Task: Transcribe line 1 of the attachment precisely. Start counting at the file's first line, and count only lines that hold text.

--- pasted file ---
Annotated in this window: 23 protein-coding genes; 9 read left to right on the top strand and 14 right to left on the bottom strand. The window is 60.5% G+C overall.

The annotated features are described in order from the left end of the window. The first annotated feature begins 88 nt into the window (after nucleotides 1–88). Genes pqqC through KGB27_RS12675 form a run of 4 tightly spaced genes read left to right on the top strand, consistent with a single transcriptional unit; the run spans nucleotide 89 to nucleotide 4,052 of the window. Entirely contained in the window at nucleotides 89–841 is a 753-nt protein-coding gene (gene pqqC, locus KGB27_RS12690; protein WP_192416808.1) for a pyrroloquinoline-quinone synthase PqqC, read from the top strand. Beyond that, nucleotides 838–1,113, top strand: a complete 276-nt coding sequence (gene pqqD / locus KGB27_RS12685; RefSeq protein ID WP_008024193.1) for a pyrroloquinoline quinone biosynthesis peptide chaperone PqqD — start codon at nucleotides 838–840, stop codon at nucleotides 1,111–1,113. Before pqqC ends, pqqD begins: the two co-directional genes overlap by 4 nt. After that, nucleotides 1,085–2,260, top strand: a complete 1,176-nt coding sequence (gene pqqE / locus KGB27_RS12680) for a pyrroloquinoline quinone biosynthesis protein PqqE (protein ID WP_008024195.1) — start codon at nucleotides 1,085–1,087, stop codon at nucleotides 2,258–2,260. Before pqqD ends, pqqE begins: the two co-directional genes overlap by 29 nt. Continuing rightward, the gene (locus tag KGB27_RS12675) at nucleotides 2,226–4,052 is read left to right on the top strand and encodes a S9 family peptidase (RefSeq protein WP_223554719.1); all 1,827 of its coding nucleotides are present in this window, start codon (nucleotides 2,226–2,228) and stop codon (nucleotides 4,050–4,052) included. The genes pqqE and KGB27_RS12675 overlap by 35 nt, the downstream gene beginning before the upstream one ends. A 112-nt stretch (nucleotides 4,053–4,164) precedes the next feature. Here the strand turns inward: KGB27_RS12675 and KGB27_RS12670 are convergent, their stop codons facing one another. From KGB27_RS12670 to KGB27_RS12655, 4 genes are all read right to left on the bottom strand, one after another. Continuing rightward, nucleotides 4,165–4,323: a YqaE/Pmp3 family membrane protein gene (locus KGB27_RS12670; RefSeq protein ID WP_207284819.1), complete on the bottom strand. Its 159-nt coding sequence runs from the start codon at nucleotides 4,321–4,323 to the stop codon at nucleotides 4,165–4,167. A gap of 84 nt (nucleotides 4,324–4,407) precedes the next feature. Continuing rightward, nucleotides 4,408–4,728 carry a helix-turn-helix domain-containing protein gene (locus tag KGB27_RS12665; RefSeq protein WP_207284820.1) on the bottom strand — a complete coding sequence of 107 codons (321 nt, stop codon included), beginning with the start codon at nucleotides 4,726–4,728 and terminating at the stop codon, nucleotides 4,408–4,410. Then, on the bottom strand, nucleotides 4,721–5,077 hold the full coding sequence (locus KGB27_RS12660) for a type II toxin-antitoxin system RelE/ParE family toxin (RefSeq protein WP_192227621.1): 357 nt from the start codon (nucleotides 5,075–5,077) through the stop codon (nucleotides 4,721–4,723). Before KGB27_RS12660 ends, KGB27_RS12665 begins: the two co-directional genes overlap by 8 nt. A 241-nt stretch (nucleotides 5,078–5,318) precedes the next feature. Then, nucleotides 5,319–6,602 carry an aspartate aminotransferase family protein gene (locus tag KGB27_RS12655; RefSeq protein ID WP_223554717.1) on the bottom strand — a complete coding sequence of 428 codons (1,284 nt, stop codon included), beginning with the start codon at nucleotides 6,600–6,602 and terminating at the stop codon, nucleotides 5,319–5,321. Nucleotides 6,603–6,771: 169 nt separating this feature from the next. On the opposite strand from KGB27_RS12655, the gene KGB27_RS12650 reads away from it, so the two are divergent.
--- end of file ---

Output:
Annotated in this window: 23 protein-coding genes; 9 read left to right on the top strand and 14 right to left on the bottom strand. The window is 60.5% G+C overall.